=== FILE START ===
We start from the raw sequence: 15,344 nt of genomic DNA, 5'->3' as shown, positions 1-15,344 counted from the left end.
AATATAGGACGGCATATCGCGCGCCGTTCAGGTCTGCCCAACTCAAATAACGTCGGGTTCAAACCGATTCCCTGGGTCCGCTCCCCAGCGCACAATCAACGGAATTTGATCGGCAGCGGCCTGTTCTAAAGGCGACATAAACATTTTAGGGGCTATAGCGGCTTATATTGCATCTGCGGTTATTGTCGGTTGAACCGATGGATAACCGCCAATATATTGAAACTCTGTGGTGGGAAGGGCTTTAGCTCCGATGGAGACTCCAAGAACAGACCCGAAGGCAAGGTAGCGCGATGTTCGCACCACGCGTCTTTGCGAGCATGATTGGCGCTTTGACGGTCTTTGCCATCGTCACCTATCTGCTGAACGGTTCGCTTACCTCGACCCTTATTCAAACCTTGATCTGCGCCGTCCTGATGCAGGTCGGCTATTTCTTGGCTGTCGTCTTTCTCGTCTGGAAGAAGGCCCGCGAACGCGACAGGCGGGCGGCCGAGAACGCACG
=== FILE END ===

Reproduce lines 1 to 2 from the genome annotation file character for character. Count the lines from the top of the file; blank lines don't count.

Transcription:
We start from the raw sequence: 15,344 nt of genomic DNA, 5'->3' as shown, positions 1-15,344 counted from the left end.
AATATAGGACGGCATATCGCGCGCCGTTCAGGTCTGCCCAACTCAAATAACGTCGGGTTCAAACCGATTCCCTGGGTCCGCTCCCCAGCGCACAATCAACGGAATTTGATCGGCAGCGGCCTGTTCTAAAGGCGACATAAACATTTTAGGGGCTATAGCGGCTTATATTGCATCTGCGGTTATTGTCGGTTGAACCGATGGATAACCGCCAATATATTGAAACTCTGTGGTGGGAAGGGCTTTAGCTCCGATGGAGACTCCAAGAACAGACCCGAAGGCAAGGTAGCGCGATGTTCGCACCACGCGTCTTTGCGAGCATGATTGGCGCTTTGACGGTCTTTGCCATCGTCACCTATCTGCTGAACGGTTCGCTTACCTCGACCCTTATTCAAACCTTGATCTGCGCCGTCCTGATGCAGGTCGGCTATTTCTTGGCTGTCGTCTTTCTCGTCTGGAAGAAGGCCCGCGAACGCGACAGGCGGGCGGCCGAGAACGCACG